Finance Committee member Brian Day has experience on the Select Board after finishing a 10-month unexpired term when a board member resigned in 2020, and he’s running again for a full term.
Day decided against running for re-election after the unexpired Select Board term ran out because he and his wife had a newborn baby at home. He decided to serve on the Finance Committee because it requires a lesser time commitment, and he decided to run for Select Board later than the other candidates this year.
“[The decision to run] truly came down to the last four or five days,’” Day said. “Then I realized I wouldn’t think about it so much if I didn’t want to do it.”
Serving on the Finance Committee has kept him up-to-date with town issues since he left the Select Board, Day said.
Day wants to help the town deal with coming changes including MBTA housing and the five-member Select Board, an expansion from the current three, slated to begin with the 2024 town election.
“It felt like a good time to get back in,” Day said. “I have a good working relationship with current Select Board members and a good rapport with the town departments.”
One of Day’s priorities if he wins the election is to prepare Lakeville for the future. He wants to ensure the town is proactive and has plans prepared for preserving its rural character, rather than reacting to changing regulations.
Regarding plans for the Lakeville Hospital site, Day said the town’s options are limited because Rhino Capital privately owns the property.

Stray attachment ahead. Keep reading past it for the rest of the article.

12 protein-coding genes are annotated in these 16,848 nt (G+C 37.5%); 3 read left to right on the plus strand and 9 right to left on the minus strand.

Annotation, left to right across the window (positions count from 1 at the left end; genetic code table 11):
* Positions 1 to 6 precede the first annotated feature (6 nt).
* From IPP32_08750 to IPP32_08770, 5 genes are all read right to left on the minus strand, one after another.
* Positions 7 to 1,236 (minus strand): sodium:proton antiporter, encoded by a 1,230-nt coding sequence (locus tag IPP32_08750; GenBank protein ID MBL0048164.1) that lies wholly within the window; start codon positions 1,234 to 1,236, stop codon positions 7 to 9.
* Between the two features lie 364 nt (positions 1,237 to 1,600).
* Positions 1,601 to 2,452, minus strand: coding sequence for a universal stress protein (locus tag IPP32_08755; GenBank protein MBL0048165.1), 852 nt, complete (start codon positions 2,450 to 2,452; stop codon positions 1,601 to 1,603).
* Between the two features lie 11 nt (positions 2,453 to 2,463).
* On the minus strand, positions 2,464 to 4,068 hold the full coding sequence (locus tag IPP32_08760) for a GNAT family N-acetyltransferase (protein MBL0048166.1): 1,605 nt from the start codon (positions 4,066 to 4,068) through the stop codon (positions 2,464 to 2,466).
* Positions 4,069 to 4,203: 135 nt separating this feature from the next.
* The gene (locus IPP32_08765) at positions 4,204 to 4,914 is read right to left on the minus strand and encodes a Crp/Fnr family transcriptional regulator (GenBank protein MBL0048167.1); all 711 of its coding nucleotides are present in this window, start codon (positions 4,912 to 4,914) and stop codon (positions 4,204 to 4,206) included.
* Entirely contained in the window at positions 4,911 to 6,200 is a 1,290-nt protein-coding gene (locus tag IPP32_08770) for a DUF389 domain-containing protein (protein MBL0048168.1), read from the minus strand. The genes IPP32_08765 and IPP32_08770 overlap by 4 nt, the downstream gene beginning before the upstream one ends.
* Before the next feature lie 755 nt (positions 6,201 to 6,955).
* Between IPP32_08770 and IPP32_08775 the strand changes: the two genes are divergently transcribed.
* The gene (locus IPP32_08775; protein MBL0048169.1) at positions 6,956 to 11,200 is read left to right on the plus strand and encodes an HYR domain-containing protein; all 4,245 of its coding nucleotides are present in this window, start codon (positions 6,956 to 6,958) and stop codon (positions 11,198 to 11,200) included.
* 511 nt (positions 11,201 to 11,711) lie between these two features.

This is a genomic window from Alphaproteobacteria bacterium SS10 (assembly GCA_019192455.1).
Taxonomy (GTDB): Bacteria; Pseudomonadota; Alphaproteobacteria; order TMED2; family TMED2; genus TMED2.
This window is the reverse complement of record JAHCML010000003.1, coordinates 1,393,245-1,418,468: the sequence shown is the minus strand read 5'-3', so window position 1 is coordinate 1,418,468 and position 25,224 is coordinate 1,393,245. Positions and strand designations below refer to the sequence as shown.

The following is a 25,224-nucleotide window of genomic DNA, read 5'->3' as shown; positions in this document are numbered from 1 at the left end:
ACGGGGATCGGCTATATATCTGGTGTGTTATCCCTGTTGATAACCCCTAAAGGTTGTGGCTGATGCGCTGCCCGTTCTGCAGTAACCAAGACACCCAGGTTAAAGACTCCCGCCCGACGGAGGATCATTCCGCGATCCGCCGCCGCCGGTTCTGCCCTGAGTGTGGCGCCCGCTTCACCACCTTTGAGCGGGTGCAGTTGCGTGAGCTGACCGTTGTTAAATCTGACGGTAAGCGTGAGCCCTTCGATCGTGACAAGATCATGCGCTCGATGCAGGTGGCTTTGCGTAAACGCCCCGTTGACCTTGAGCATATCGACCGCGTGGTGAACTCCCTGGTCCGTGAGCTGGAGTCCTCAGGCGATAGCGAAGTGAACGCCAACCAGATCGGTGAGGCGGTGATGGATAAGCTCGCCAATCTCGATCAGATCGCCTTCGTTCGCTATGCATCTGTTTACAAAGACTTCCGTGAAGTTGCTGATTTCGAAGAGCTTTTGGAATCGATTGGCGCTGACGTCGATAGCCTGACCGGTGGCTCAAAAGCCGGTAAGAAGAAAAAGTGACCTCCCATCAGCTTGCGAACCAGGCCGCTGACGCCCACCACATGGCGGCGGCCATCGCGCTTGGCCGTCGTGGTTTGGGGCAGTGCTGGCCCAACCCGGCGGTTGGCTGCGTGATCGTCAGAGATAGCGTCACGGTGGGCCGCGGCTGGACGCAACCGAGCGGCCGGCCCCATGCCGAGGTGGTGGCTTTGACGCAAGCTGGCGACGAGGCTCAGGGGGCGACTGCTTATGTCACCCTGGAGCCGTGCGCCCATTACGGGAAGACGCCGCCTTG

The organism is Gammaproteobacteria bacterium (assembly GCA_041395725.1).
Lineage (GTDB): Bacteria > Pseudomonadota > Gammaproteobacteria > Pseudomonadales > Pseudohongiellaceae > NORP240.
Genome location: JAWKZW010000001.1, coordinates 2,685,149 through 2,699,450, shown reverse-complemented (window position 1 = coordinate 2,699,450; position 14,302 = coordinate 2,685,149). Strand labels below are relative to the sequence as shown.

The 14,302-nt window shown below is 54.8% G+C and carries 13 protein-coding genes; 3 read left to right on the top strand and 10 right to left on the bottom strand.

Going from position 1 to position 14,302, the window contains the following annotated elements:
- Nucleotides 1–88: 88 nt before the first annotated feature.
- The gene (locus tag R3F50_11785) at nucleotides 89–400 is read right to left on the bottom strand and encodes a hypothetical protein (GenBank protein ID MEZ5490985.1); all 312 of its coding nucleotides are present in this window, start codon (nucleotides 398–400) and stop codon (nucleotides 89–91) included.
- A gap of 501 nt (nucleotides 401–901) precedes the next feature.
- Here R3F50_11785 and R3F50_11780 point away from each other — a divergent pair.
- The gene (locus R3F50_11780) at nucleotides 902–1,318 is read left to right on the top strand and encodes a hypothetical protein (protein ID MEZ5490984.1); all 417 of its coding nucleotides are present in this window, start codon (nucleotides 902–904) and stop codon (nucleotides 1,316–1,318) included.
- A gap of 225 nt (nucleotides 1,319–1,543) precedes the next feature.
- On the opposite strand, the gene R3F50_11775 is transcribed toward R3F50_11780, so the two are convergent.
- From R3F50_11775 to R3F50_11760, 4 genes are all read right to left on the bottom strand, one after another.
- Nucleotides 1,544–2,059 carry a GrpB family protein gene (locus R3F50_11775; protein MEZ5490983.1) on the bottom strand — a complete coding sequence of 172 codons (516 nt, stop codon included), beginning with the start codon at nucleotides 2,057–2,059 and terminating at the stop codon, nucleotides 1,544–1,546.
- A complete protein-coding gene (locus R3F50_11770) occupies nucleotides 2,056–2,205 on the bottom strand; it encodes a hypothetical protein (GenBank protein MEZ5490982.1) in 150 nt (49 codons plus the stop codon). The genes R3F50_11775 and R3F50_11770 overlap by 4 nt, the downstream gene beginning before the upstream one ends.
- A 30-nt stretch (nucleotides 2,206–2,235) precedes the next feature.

“We still have some say, but not as much as we’d like to have,” Day said of what could be built on the site. “I’m nervous about dense housing going there, not because I don’t want people living in town, but it’s the potential immediate impact it would have to local resources.”
Dense housing would add lots of students into the school district, and the property tax from a housing development on the site would not provide enough revenue to cover added costs, Day said.
Day prefers to collaborate in order to find the best solution for the town for a given issue. He wants everyone, from fellow Select Board members to Lakeville residents, to feel heard.
“There are a lot of people who have good ideas, but by the time they get an opportunity to present it at Town Meeting or a Select Board meeting, emotions are already super high,” Day said. “At the end of the day, we’re still neighbors, we still have to go home and live with each other. So, I really don’t want to see drop-down, knock-out meetings that just devolve. I want to see progress.”